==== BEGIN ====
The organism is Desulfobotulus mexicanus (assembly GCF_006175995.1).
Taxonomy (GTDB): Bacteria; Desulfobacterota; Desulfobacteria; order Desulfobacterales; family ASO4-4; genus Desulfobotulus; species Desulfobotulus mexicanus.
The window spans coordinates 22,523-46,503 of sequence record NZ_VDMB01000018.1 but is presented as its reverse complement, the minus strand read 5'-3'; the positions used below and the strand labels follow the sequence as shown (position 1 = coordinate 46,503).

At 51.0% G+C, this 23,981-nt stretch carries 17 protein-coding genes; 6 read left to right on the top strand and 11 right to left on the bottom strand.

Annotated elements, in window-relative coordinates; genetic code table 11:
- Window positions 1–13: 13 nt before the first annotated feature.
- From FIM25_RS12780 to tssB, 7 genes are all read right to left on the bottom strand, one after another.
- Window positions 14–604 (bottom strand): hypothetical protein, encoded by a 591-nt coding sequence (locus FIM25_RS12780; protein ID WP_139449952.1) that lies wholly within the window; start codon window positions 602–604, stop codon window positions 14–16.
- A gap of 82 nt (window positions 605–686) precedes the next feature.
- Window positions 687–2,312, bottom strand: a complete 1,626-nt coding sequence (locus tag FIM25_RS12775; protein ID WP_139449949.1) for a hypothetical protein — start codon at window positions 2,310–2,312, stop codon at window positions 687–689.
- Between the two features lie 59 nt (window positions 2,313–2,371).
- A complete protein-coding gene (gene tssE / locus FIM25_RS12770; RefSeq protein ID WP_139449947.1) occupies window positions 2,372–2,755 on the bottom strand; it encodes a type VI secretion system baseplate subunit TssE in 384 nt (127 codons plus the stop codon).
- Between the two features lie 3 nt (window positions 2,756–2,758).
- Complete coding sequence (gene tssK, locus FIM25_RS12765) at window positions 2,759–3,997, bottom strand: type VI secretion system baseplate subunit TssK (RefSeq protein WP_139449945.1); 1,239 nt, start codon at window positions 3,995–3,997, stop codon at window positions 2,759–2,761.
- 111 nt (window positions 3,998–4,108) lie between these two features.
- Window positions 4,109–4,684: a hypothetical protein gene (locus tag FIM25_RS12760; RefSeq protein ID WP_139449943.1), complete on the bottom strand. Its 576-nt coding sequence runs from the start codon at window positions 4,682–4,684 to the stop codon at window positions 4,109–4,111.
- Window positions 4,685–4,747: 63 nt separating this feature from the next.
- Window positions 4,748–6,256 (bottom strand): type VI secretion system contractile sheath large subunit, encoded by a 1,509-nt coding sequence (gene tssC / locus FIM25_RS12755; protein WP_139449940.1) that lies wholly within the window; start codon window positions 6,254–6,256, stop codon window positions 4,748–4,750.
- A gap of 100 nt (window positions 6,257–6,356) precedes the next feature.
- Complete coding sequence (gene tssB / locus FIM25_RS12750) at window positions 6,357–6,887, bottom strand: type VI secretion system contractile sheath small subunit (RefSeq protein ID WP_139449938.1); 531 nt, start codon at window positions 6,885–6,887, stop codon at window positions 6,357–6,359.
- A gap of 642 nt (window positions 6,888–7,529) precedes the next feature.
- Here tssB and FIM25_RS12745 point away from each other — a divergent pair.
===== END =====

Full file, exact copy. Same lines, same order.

The organism is Desulfobotulus mexicanus (assembly GCF_006175995.1).
Taxonomy (GTDB): Bacteria; Desulfobacterota; Desulfobacteria; order Desulfobacterales; family ASO4-4; genus Desulfobotulus; species Desulfobotulus mexicanus.
The window spans coordinates 22,523-46,503 of sequence record NZ_VDMB01000018.1 but is presented as its reverse complement, the minus strand read 5'-3'; the positions used below and the strand labels follow the sequence as shown (position 1 = coordinate 46,503).

At 51.0% G+C, this 23,981-nt stretch carries 17 protein-coding genes; 6 read left to right on the top strand and 11 right to left on the bottom strand.

Annotated elements, in window-relative coordinates; genetic code table 11:
- Window positions 1–13: 13 nt before the first annotated feature.
- From FIM25_RS12780 to tssB, 7 genes are all read right to left on the bottom strand, one after another.
- Window positions 14–604 (bottom strand): hypothetical protein, encoded by a 591-nt coding sequence (locus FIM25_RS12780; protein ID WP_139449952.1) that lies wholly within the window; start codon window positions 602–604, stop codon window positions 14–16.
- A gap of 82 nt (window positions 605–686) precedes the next feature.
- Window positions 687–2,312, bottom strand: a complete 1,626-nt coding sequence (locus tag FIM25_RS12775; protein ID WP_139449949.1) for a hypothetical protein — start codon at window positions 2,310–2,312, stop codon at window positions 687–689.
- Between the two features lie 59 nt (window positions 2,313–2,371).
- A complete protein-coding gene (gene tssE / locus FIM25_RS12770; RefSeq protein ID WP_139449947.1) occupies window positions 2,372–2,755 on the bottom strand; it encodes a type VI secretion system baseplate subunit TssE in 384 nt (127 codons plus the stop codon).
- Between the two features lie 3 nt (window positions 2,756–2,758).
- Complete coding sequence (gene tssK, locus FIM25_RS12765) at window positions 2,759–3,997, bottom strand: type VI secretion system baseplate subunit TssK (RefSeq protein WP_139449945.1); 1,239 nt, start codon at window positions 3,995–3,997, stop codon at window positions 2,759–2,761.
- 111 nt (window positions 3,998–4,108) lie between these two features.
- Window positions 4,109–4,684: a hypothetical protein gene (locus tag FIM25_RS12760; RefSeq protein ID WP_139449943.1), complete on the bottom strand. Its 576-nt coding sequence runs from the start codon at window positions 4,682–4,684 to the stop codon at window positions 4,109–4,111.
- Window positions 4,685–4,747: 63 nt separating this feature from the next.
- Window positions 4,748–6,256 (bottom strand): type VI secretion system contractile sheath large subunit, encoded by a 1,509-nt coding sequence (gene tssC / locus FIM25_RS12755; protein WP_139449940.1) that lies wholly within the window; start codon window positions 6,254–6,256, stop codon window positions 4,748–4,750.
- A gap of 100 nt (window positions 6,257–6,356) precedes the next feature.
- Complete coding sequence (gene tssB / locus FIM25_RS12750) at window positions 6,357–6,887, bottom strand: type VI secretion system contractile sheath small subunit (RefSeq protein ID WP_139449938.1); 531 nt, start codon at window positions 6,885–6,887, stop codon at window positions 6,357–6,359.
- A gap of 642 nt (window positions 6,888–7,529) precedes the next feature.
- Here tssB and FIM25_RS12745 point away from each other — a divergent pair.